Tag: The Gold Coast

Overcoming the Four Letter Word

Nothing’s certain. Nothing’s perfect. The time is now.

So often before I took the leap of faith and starting traveling around the world solo, I wanted all the stars to align. In my mind, I fancied every aspect of my life lining up in perfect harmony so that it would make sense to quit whatever I was doing and travel. After all, I had what all college graduate Americans had: a decent job, an apartment and a modest budget to purchase the important things, like a night out at the bars to forget about the monotony I signed up for.

I was living in Philadelphia, working a restaurant job and daydreaming, as I cleaned tables, of faraway places, places I would surely never see, especially on a waitress’ salary. When dealing with a difficult customer, I’d imagine taking a zip line through the rainforest somewhere, maybe Costa Rica, or even Hawaii. Hell, I’d take a zip line in my own backyard if it meant a few moments of serenity.

This yearning inside of me was new and in my mind, fairly controversial. . I was afraid and that four-letter word, fear, held me back.  How, as a woman, could I travel the world extensively solo? I would probably get raped, or mugged, or worse, end up back at home, empty-handed, broke and unhappy. These are the scenarios your worst enemies plot out for you. Unfortunately sometimes your worst enemy is your own psyche.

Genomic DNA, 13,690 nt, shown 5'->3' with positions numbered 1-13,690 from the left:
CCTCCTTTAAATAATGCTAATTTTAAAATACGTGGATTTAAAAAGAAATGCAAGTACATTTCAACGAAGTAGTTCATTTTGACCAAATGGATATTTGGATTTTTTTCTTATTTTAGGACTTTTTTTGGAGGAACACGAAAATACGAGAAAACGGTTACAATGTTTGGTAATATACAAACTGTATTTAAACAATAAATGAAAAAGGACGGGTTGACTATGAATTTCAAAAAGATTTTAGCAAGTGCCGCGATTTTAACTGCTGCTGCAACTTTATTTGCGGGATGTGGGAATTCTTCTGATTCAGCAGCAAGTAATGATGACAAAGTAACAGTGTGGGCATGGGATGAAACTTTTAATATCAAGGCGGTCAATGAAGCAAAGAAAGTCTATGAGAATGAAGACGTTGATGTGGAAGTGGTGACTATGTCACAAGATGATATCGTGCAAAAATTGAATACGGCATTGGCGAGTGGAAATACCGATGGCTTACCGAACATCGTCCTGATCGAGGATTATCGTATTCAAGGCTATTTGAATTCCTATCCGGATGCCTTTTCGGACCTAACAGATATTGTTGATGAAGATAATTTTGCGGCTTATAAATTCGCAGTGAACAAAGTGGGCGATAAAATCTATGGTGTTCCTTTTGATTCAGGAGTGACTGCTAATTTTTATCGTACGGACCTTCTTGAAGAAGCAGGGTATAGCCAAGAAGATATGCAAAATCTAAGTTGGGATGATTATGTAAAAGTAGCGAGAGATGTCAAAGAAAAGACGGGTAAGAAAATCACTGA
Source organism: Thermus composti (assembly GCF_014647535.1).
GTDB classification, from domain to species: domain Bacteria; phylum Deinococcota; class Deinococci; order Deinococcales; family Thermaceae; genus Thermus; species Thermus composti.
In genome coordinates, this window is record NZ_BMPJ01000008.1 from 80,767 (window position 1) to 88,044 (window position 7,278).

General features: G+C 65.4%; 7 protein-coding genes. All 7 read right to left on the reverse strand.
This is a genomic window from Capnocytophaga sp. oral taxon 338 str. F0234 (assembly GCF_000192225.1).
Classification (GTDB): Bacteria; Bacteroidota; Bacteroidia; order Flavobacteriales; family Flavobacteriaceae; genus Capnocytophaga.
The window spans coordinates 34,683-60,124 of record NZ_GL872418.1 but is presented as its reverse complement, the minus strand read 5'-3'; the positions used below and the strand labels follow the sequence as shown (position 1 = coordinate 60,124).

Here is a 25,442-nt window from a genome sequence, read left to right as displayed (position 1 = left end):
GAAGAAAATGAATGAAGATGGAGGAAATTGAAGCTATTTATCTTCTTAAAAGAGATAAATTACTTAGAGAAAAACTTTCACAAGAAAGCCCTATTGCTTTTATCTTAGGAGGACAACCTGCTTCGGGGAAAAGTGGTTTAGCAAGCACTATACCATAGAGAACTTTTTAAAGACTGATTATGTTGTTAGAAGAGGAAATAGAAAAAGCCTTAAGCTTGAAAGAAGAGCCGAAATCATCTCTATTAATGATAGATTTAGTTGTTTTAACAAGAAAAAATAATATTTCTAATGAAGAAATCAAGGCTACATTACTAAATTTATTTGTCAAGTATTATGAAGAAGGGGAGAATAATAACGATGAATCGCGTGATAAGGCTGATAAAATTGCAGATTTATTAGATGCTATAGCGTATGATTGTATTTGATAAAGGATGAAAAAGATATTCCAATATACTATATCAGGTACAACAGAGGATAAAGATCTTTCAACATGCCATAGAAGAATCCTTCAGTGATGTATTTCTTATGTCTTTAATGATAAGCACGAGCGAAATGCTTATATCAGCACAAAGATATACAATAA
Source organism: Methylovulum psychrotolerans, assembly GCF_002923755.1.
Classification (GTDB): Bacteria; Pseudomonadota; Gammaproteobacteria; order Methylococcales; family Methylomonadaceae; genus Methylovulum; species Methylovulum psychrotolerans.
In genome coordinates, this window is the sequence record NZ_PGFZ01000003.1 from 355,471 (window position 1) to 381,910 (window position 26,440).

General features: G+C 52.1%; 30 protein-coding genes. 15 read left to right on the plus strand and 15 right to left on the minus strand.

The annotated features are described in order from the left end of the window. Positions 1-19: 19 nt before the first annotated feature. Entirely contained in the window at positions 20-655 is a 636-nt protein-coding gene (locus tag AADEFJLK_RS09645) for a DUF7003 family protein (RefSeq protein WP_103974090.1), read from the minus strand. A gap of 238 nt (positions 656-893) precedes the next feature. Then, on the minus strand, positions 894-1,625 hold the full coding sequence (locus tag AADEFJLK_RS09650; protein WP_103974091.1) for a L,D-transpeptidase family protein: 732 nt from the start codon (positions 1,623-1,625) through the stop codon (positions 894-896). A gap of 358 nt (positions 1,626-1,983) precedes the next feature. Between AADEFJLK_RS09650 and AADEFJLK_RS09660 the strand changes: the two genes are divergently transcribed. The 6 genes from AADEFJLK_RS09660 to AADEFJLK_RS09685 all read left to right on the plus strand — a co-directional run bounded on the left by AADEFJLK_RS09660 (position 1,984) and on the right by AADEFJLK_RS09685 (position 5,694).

I took to the internet and gained an immeasurable amount of confidence. I discovered Matador Network, a travel writing community and signed up for their courses. This way, I could not only put my journalism degree to use (finally!), but I could gain some valuable insight and resources into how to make a round the world trip possible.

Through my travels, I learned that the power of manifestation is the key driving force behind our life’s biggest ambitions. I yearned to travel. It hurt how bad I wanted it. I saved up and signed up for my first US Passport. I didn’t know where I was going or when, but I was going.

I then emailed a childhood friend who had been traveling alone around the world since high school. I scrolled enviously through her Costa Rica and Thailand pictures. I emailed her asking in my naiveté, “How did you do it? Do you have any advice?”

She told me, and I would subsequently tell people who emailed me asking the same thing after my travels, the only thing holding you back from traveling is you.

A lot of people have the misconception that to travel you have to be rich. This isn’t the case. With resourcefulness and a bit of savings and bravery, you too can make your dream of traveling a reality.

After mustering up confidence, I was ready. Where should I choose first? The world was an awfully big place. I had never traveled internationally besides Canada and Mexico. The scope seemed so large and I was woefully overwhelmed.

Then it dawned on me: I could go anywhere. I didn’t have anyone to tell me “no” except myself. That realization sparked the enormous boost of self-confidence I had needed. My adventurous spirit was alive and well. I no longer had to wait for all the stars to align, because perfect isn’t real.  I manifested the most perfect situation for me to take a leap of faith. I was brave. I was ready.